Not because we didn’t record a podcast, but because Garageband sucks for recording podcasts over iChat. It just works? Absolutely. Working well, on the other hand, not so much.
We had this problem last week, but we able to get a shitty-sounding recording via Kirk using Audio Hijack, but the whole point of Garageband was that it supposedly would let us create a recording where everybody is on a different track, which is awesome. I thought I found a solution to the problem, and tested it this last weekend. But it didn’t work, and crashed twice: once about 15 minutes in, and again, about 55 minutes in.
In the end, after nearly an hour of recording, we got about 30 seconds of audio. This is the second time this has happened. So I’m done with Garageband and will explore different options. As Paul Rudd said in Forgetting Sarah Marshall: “When life gives you lemons, say fuck the lemons and bail.”
However, because I outline the podcast prior to recording it, and last night’s went pretty close to the outline, here’s a summary what you would have heard had we only been able to, you know, record it.
The cold opening would have had a couple of things: Kirk & I telling Tim’s wife, Jean, where their son had left his homework and it would have a hilarious bit where when Kirk suggested suggested we record a podcast of us all getting hearing tests, Tim & I said “what?” in unison.
The first segment was all about the Netflix splitting itself off into Qwikster, and weirdly enough, we all agreed that — absent the terrible name of “Qwikster,” the memo simply formalized what they were already doing in the first place.
Kirk & I did get into it about eMusic, and some tweets I’d done about the unavailability of the Girls & Wild Flag albums over eMusic, and he pointed out that because digital music is based around licensing from the record labels, it wasn’t reasonable to expect every outlet to carry every piece of product. I countered by saying that it wasn’t the consumer’s responsibility to have to keep track of which artists and which labels were on which services, and that ideally, it would be like when we went record shopping in Berkeley or LA when we were younger: that every store would have the new big releases, it was just a matter of price.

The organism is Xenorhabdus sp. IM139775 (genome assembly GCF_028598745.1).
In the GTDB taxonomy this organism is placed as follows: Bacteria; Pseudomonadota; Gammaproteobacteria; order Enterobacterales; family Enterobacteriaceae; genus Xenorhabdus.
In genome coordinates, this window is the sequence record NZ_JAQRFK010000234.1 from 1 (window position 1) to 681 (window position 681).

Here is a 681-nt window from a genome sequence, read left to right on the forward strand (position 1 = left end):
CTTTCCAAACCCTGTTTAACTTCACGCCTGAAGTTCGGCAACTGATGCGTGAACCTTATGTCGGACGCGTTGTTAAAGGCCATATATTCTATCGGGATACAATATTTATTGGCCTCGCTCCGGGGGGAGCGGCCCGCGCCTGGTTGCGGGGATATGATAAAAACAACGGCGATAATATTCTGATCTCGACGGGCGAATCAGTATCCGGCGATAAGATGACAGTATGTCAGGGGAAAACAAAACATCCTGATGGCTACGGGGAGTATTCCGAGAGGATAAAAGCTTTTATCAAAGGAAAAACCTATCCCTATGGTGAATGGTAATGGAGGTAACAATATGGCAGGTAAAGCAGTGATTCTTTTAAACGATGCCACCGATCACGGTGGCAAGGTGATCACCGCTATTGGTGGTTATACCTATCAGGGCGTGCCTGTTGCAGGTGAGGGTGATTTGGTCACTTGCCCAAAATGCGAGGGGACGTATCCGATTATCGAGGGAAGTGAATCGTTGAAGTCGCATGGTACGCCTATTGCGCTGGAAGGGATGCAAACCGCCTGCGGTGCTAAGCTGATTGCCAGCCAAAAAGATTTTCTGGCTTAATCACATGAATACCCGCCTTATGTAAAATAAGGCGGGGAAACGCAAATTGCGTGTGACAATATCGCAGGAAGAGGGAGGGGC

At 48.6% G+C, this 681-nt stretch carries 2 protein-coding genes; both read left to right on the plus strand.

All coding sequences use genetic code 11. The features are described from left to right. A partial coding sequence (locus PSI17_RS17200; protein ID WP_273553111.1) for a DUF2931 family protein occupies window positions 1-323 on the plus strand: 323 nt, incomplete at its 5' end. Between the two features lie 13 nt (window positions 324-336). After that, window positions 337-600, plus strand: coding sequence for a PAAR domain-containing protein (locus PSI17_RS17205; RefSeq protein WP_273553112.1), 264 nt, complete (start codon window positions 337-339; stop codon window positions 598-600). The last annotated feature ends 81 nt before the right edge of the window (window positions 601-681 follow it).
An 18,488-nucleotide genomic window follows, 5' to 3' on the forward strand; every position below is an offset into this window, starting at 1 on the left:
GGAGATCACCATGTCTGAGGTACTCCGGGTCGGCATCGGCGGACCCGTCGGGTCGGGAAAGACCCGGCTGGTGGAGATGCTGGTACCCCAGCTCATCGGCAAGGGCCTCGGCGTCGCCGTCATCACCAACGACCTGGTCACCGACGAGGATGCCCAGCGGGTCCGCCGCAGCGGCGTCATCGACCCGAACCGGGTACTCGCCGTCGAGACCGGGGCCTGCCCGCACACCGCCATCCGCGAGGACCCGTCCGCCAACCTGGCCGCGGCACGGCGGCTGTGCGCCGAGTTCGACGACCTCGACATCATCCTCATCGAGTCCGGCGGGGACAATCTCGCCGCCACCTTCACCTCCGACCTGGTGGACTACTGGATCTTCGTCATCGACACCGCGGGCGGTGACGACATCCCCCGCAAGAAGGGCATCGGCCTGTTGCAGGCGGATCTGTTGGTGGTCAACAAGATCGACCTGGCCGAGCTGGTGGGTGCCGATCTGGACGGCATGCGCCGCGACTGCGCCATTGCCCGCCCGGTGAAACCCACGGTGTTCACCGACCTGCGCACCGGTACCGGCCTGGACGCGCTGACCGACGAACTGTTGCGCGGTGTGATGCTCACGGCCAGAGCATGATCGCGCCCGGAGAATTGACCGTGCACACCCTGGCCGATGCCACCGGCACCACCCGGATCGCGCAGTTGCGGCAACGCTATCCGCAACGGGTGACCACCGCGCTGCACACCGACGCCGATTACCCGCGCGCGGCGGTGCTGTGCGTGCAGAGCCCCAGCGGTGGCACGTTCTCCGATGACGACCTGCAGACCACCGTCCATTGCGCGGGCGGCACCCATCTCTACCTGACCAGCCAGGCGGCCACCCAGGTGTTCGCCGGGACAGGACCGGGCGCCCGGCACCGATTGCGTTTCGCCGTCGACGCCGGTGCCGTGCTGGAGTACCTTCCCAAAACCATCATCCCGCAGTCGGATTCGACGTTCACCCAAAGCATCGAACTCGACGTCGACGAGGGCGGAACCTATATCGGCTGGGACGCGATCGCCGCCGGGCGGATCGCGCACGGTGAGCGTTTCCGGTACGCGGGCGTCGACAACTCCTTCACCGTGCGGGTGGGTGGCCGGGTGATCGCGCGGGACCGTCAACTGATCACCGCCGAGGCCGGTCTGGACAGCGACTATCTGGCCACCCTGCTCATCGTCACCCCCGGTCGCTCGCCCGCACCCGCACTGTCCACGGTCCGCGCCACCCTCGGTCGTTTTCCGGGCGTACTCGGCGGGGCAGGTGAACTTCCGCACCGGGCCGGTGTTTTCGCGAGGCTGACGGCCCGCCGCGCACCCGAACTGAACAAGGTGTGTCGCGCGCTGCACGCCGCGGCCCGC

We also went into e-Books, and how the publishing companies are pushing the price upwards, and there is really nothing we can do about it as consumers because we’ve traded convenience for choice, haven’t we?
There was some other stuff, but the first Garageband crash happened just then, and I got distracted.
Then Tim did a quick recap of the Emmys, decrying the dominance of the only-good-not-great Modern Family over much better comedies. And I forgot to make my joke about Peter Dinklage needing the microphone raised after following Martin Scorcese.
We all agreed that there wasn’t that much to look forward to right now, except of course for Community, Parks & Rec and The Office. Kirk is cautiously optimistic about whether or not The Office can pull off a post-Carrell string of good shows, but I’m not.
Then we talked a bit about that NASA satellite falling to Earth, and made some jokes that will be very tasteless if it hits anyone.
Kirk then shared what was in his mix: Science is Real by They Might Be Giants; Faithless by Richard Thompson; and his very own version of the Harold and Maude Soundtrack which we all agreed was the best thing that Cat Stevens ever did.
ONE MORE THING
- Tim really loves the debut album by The Vaccines
- Kirk discussed getting AT&T’s U-verse installed, including the irony of the AT&T technician not being able to get a cell phone signal at Kirk’s house. Which is why Kirk currently has his goddamned Android Phone instead of an iPhone
- Jim had this to say about the new season of Doctor Who:
I’m a pretty big fan of the rebooted Doctor Who, having enjoyed Christopher Ecclestons and David Tennant’s takes on the iconic Doctor. Same goes for the rebooted reboot, which replaced showrunner Russel T. Davis with Stephen Moffat and brought in Matt Smith as perhaps the youngest Doctor yet. But in this latest batch of shows, something weird is happening: the entire Who universe seems to be collapsing on itself. Not literally: the big wide universe is still out there, presumably, but rather the stories have nearly all completely centered on The Doctor and his married Companions Rory & Amy being trapped in enclosed spaces, figuratively, literally and emotionally.
This seems like a choice on Moffat’s part: whereas the Russel T. Davis Doctor was continually saving England, or Earth or the whole universe, this season, we’re focusing on the Doctor just saving himself, Rory and Amy. It’s well, claustrophobic, and I’m just waiting for the episode where they’re trapped in an otherwise empty restaurant for 5,000 years just waiting for the check, during which they discuss how much they love each other and how much that love is going to kill them all.
Moffat has gone small, but I’m beginning to wonder if I don’t prefer my Doctor to be big. We’ll see.
Medialoper Bebop Episode 16: Qwikster’s For Kids was recorded at 9:03PM PDT via Garageband over iChat. It was then lost by Garageband.
We’ll try again next week. Will probably have something to say about the R.E.M. breakup.